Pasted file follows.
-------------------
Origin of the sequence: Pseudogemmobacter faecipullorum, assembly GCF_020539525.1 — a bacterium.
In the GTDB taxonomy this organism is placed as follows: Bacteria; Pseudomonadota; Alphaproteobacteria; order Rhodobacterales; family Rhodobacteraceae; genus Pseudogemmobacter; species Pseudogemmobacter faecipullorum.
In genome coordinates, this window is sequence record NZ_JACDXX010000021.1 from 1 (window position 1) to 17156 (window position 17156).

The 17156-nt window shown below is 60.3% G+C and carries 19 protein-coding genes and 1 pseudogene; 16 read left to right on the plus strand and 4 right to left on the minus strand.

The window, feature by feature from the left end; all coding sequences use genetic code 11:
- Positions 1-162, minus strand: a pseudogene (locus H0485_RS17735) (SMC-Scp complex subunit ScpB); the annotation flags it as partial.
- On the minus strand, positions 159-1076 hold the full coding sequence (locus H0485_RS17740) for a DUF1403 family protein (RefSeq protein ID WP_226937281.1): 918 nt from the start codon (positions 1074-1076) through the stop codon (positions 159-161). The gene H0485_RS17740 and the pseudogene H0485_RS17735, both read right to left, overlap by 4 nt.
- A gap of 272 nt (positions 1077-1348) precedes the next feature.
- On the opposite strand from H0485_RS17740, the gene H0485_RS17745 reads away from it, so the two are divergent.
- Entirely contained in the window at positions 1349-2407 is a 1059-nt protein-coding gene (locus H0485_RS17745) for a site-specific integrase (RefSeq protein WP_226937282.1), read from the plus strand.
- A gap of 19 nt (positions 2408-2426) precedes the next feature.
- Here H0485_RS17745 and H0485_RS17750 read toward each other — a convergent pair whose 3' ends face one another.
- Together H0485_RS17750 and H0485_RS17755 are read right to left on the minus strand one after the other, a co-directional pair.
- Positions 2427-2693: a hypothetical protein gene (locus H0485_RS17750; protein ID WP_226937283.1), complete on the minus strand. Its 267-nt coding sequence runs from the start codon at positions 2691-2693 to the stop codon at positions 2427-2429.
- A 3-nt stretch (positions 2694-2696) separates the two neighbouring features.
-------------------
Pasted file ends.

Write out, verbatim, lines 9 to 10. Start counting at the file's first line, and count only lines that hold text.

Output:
- On the opposite strand from H0485_RS17740, the gene H0485_RS17745 reads away from it, so the two are divergent.
- Entirely contained in the window at positions 1349-2407 is a 1059-nt protein-coding gene (locus H0485_RS17745) for a site-specific integrase (RefSeq protein WP_226937282.1), read from the plus strand.